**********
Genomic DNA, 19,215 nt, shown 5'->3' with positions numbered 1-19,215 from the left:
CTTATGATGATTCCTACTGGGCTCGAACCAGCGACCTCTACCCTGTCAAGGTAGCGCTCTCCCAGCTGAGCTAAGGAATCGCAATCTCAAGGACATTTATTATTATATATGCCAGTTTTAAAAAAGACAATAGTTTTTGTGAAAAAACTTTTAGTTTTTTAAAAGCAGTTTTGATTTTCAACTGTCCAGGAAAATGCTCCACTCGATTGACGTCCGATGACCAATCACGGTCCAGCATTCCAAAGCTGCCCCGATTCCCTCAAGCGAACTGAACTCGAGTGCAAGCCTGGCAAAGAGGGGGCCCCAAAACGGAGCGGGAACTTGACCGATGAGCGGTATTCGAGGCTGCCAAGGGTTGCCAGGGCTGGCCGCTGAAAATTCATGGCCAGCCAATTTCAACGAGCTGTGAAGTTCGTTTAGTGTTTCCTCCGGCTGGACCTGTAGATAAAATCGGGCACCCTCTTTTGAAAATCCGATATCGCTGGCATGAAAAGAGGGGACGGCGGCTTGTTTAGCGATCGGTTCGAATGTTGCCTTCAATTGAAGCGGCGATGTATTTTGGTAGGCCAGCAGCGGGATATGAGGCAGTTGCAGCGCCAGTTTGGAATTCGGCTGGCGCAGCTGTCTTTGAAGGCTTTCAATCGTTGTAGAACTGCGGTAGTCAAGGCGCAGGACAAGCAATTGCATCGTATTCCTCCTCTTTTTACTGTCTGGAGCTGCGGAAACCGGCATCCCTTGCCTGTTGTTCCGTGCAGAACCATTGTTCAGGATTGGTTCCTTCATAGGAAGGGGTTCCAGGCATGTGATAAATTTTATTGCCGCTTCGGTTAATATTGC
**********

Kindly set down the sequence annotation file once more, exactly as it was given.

Genomic DNA, 19,215 nt, shown 5'->3' with positions numbered 1-19,215 from the left:
CTTATGATGATTCCTACTGGGCTCGAACCAGCGACCTCTACCCTGTCAAGGTAGCGCTCTCCCAGCTGAGCTAAGGAATCGCAATCTCAAGGACATTTATTATTATATATGCCAGTTTTAAAAAAGACAATAGTTTTTGTGAAAAAACTTTTAGTTTTTTAAAAGCAGTTTTGATTTTCAACTGTCCAGGAAAATGCTCCACTCGATTGACGTCCGATGACCAATCACGGTCCAGCATTCCAAAGCTGCCCCGATTCCCTCAAGCGAACTGAACTCGAGTGCAAGCCTGGCAAAGAGGGGGCCCCAAAACGGAGCGGGAACTTGACCGATGAGCGGTATTCGAGGCTGCCAAGGGTTGCCAGGGCTGGCCGCTGAAAATTCATGGCCAGCCAATTTCAACGAGCTGTGAAGTTCGTTTAGTGTTTCCTCCGGCTGGACCTGTAGATAAAATCGGGCACCCTCTTTTGAAAATCCGATATCGCTGGCATGAAAAGAGGGGACGGCGGCTTGTTTAGCGATCGGTTCGAATGTTGCCTTCAATTGAAGCGGCGATGTATTTTGGTAGGCCAGCAGCGGGATATGAGGCAGTTGCAGCGCCAGTTTGGAATTCGGCTGGCGCAGCTGTCTTTGAAGGCTTTCAATCGTTGTAGAACTGCGGTAGTCAAGGCGCAGGACAAGCAATTGCATCGTATTCCTCCTCTTTTTACTGTCTGGAGCTGCGGAAACCGGCATCCCTTGCCTGTTGTTCCGTGCAGAACCATTGTTCAGGATTGGTTCCTTCATAGGAAGGGGTTCCAGGCATGTGATAAATTTTATTGCCGCTTCGGTTAATATTGC